A new survey from the Center for Disease Control and Prevention (CDC) shows that most teens admit that when they drive, they’re also texting and emailing.
The CDC surveyed 15,000 high school students about a variety of at risk behaviors. According to the survey, one in three high school students reported they had texted or emailed while driving during the previous 30 days.
A similar study, part of a project called Generation tXt, was presented recently at the Pediatric Academic Societies annual meeting in Boston.
Thirty students ages 15-19 participated in the study. Using simulators, the teens drove under three conditions: 1) without a cell phone, 2) texting with the phone hidden so they had to look down to see texts and 3) texting with the phone in a position of their choice. The simulators recorded unintentional lane shifts, speeding, crashes/near crashes and other driving infractions.
Be sure to talk openly with your kids about the laws and risks tied to using their cell phone and texting while driving – officials say texting is the cause of about 16 percent of fatal car crashes involving teenagers. Moreover, 80 percent of vehicle crashes involve some sort of driver inattention, according to the California Department of Motor Vehicles (DMV).
Discuss these safety tips with your teens and set a good example by practicing these guidelines too.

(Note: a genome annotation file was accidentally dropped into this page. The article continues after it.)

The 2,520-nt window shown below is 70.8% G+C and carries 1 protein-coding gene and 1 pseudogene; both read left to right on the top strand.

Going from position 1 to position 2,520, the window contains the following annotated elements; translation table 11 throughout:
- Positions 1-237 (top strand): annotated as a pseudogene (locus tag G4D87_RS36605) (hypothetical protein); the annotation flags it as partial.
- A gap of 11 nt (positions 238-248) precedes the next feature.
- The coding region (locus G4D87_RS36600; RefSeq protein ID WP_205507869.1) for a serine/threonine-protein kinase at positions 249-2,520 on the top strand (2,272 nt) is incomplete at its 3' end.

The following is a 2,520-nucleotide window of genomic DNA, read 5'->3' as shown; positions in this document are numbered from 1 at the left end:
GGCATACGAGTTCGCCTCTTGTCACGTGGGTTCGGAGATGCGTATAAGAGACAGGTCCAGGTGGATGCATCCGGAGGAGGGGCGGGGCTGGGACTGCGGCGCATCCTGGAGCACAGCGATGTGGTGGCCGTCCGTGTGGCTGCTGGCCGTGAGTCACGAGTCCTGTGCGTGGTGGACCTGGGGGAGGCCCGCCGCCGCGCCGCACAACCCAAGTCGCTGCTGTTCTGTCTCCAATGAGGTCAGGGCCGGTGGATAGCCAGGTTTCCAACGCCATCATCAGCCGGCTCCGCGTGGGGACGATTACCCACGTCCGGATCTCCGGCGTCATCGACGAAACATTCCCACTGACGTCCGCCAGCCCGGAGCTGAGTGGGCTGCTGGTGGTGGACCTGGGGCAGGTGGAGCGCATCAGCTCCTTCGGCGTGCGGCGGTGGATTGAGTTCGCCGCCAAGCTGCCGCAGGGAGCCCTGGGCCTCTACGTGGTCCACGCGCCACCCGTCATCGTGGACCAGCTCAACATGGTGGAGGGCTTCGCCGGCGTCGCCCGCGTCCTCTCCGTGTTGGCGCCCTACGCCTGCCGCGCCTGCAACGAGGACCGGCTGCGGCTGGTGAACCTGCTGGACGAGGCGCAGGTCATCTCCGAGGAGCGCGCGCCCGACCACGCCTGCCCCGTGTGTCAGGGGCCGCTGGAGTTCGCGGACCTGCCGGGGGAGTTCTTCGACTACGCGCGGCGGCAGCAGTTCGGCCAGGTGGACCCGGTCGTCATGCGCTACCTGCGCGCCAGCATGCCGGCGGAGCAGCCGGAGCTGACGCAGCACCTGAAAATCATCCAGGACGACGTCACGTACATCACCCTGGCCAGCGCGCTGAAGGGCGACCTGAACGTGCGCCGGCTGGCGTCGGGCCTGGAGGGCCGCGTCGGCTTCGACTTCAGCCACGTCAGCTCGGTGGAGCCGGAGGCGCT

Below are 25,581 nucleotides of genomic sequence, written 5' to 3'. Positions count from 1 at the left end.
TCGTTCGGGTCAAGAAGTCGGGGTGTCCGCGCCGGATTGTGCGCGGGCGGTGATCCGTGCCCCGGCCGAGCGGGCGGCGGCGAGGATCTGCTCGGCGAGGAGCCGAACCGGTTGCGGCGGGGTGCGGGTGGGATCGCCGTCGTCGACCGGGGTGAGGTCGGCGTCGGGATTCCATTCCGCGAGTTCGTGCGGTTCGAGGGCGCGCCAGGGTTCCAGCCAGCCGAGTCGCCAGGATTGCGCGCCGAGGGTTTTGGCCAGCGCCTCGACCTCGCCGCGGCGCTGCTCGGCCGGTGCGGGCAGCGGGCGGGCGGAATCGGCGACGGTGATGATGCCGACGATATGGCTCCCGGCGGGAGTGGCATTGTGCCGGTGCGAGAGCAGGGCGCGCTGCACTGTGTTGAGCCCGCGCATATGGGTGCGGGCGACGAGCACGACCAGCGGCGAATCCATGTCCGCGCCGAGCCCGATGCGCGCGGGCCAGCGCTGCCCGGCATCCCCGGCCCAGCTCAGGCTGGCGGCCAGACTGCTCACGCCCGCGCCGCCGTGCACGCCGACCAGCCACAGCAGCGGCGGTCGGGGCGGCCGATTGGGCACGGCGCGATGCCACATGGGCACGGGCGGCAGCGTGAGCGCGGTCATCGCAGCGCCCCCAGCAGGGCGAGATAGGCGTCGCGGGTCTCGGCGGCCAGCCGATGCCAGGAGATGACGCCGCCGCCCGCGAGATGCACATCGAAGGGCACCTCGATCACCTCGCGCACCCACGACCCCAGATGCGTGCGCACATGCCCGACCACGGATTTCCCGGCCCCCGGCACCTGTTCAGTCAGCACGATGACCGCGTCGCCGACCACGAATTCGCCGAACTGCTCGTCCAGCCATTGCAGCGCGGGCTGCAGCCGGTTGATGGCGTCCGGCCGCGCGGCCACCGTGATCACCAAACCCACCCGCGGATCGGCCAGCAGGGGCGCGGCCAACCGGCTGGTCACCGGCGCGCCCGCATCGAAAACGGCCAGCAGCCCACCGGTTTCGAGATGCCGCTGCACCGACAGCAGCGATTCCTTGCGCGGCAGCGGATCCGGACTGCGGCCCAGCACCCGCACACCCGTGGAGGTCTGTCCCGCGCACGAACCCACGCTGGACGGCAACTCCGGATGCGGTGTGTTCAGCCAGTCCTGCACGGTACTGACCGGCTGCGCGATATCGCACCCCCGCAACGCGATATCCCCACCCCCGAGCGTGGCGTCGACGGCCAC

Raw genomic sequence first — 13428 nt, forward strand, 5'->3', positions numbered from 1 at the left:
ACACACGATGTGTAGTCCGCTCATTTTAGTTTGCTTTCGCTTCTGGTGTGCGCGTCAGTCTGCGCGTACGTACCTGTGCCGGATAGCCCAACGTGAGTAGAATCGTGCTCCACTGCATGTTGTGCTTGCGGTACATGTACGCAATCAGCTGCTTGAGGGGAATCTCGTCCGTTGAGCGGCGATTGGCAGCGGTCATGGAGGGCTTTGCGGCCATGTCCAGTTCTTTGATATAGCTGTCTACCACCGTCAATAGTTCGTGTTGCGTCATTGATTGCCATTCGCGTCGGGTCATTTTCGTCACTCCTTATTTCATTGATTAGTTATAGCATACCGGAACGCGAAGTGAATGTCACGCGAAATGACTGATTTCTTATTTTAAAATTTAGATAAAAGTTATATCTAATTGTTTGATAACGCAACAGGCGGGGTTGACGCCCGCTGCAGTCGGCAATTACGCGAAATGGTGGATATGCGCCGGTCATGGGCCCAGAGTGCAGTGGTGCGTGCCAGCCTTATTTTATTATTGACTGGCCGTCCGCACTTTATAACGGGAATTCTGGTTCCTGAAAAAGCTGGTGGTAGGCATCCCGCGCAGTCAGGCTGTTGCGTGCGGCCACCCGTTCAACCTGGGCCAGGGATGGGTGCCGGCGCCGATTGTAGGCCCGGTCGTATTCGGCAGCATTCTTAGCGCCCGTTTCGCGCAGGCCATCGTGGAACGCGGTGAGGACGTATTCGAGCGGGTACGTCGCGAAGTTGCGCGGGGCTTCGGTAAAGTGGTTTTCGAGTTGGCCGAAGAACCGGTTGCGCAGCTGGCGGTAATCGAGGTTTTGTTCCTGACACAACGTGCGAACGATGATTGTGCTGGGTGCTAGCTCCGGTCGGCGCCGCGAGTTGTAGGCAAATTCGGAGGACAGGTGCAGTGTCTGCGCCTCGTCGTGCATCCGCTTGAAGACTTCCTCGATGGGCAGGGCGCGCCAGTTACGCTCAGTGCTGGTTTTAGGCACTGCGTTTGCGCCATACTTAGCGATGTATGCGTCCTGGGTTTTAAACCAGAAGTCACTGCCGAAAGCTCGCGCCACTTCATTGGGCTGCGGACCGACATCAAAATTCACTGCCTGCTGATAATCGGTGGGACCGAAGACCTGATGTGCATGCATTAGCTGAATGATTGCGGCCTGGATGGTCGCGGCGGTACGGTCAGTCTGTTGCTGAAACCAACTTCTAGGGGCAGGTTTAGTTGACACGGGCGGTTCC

- Most important, let your kids know they need to obey the law. Texting is prohibited in most states. For more information on the texting laws in California visit the DMV website.
- Make it clear – never text and drive. Let your teen know he should turn off his cell phone before he drives if necessary, to avoid temptation.
- Check with your phone service provider and its app store. There may be an app you can download that prohibits sending and receiving texts when a car is in motion.
- Have your teen to pull off the road, away from traffic, to use a cell phone to talk, text or use the Internet.
- Let your teen know that if they’re riding in a car with a driver who is texting, they need to ask him or her to stop or not ride with that person again. Teens may be afraid to speak up to their friends – stress the importance of their safety, and how that should be their biggest concern.
- Make consequences. If you catch your teen texting while driving, take away his or her driving privileges. Setting those ground rules will make them less likely to do it.
- Discuss the major risks of other driving distractions too, such as grooming, eating, drinking or trying to reach something that has fallen on the floor.
For more on this timely topic, please visit the DMV website.
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